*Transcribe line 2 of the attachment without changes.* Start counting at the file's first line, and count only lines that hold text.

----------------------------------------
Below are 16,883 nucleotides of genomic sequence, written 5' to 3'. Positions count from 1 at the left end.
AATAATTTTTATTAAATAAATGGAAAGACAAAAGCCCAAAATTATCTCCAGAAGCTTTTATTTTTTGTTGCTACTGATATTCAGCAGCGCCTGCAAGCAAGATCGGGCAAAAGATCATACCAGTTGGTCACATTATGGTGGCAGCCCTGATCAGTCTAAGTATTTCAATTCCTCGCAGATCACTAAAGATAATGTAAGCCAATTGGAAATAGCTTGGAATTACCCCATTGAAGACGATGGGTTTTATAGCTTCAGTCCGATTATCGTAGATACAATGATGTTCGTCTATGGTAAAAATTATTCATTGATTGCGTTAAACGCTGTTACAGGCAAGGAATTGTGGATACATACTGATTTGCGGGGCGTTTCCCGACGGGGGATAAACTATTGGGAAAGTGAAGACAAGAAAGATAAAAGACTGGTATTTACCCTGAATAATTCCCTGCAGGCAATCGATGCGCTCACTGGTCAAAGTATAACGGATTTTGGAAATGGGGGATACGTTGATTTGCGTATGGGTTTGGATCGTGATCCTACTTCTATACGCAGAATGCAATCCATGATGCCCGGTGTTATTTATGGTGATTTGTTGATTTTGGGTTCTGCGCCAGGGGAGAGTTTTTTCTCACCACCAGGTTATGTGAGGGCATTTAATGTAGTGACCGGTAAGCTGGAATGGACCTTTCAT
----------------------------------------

AATAATTTTTATTAAATAAATGGAAAGACAAAAGCCCAAAATTATCTCCAGAAGCTTTTATTTTTTGTTGCTACTGATATTCAGCAGCGCCTGCAAGCAAGATCGGGCAAAAGATCATACCAGTTGGTCACATTATGGTGGCAGCCCTGATCAGTCTAAGTATTTCAATTCCTCGCAGATCACTAAAGATAATGTAAGCCAATTGGAAATAGCTTGGAATTACCCCATTGAAGACGATGGGTTTTATAGCTTCAGTCCGATTATCGTAGATACAATGATGTTCGTCTATGGTAAAAATTATTCATTGATTGCGTTAAACGCTGTTACAGGCAAGGAATTGTGGATACATACTGATTTGCGGGGCGTTTCCCGACGGGGGATAAACTATTGGGAAAGTGAAGACAAGAAAGATAAAAGACTGGTATTTACCCTGAATAATTCCCTGCAGGCAATCGATGCGCTCACTGGTCAAAGTATAACGGATTTTGGAAATGGGGGATACGTTGATTTGCGTATGGGTTTGGATCGTGATCCTACTTCTATACGCAGAATGCAATCCATGATGCCCGGTGTTATTTATGGTGATTTGTTGATTTTGGGTTCTGCGCCAGGGGAGAGTTTTTTCTCACCACCAGGTTATGTGAGGGCATTTAATGTAGTGACCGGTAAGCTGGAATGGACCTTTCAT